mTCP DHCP client for DOS logo

To communicate on a network a machine must have a valid IP address and some configuration settings. Most modern computers and devices today use DHCP (Dynamic Host Configuration Protocol) to get their IP address automatically from a router on the local network. mTCP includes a DHCP client that allows your PC running DOS to get an IP address using DHCP.

The mTCP DHCP client is very simple - its only job is to talk to a DHCP server and get an IP address for your machine. It has been tested with a wide variety of DHCP servers and routers.

Below is a screen shot of DHCP running:

mTCP DHCP screenshot

In the screen shot we can see that the machine (a simulated machine using DOSBox) was given an IP address, network mask, gateway address, and a nameserver address in a lease that expires after one day. The nameserver is using Google's public DNS system which is generally very fast and highly reliable. The settings are written to a file so that they can be read and used by other mTCP programs.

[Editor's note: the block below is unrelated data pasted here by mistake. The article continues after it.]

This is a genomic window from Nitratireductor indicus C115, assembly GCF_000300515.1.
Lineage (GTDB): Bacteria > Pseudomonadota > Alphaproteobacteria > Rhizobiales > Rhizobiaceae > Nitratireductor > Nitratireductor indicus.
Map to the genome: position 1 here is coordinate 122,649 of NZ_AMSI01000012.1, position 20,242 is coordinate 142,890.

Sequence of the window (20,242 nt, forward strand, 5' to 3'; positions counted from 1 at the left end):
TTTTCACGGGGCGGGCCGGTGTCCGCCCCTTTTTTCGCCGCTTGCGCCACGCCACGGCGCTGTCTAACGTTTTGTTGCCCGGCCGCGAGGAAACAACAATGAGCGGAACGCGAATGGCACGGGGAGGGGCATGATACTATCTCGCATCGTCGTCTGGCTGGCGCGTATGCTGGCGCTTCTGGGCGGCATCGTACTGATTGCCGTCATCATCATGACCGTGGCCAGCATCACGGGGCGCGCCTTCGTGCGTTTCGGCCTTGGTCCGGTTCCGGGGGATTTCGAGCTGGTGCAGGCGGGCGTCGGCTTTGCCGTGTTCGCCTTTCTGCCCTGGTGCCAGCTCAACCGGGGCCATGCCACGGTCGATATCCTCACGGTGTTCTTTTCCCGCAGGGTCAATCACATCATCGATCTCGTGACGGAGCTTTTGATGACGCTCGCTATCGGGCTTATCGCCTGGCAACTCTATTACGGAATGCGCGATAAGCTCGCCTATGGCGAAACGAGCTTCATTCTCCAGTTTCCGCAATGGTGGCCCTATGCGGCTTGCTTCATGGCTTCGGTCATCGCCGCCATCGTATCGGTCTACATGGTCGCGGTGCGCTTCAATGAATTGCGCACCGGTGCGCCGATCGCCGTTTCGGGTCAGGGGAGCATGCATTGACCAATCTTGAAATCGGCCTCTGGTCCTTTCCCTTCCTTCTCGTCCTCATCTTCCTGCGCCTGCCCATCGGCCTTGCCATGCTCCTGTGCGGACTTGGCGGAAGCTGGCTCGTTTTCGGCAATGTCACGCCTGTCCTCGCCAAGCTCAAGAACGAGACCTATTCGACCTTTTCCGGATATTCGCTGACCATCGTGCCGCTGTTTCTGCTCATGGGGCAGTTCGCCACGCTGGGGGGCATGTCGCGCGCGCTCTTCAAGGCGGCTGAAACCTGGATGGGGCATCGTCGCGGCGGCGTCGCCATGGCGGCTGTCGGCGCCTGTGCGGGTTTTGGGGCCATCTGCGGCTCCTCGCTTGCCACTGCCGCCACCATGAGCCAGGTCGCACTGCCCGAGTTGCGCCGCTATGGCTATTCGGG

Lease times generally range from 30 minutes to several hours. When the lease expires the DHCP server is free to give the address to another machine that needs an IP address. If an mTCP program detects that the lease is soon to expire it will warn you so that you can run DHCP again to renew the lease. Having two machines using the same IP address is a bad thing, so when in doubt, run the DHCP client before running an mTCP program to ensure the assigned IP address is fresh.

The mTCP DHCP program requires that some setup be done before you can use it. Please see the mTCP documentation for how to do that setup.

Static configuration

If you do not have a router or DHCP server on your network you can always configure the IP address and network settings by hand. Before DHCP most machines were configured that way but now DHCP is far more common. The mTCP documentation has instructions for performing static configuration too.


DHCP is included with the other mTCP based applications. They can be downloaded from the main mTCP page here.

Created July 2nd, 2015
(C)opyright Michael B. Brutman, mbbrutman at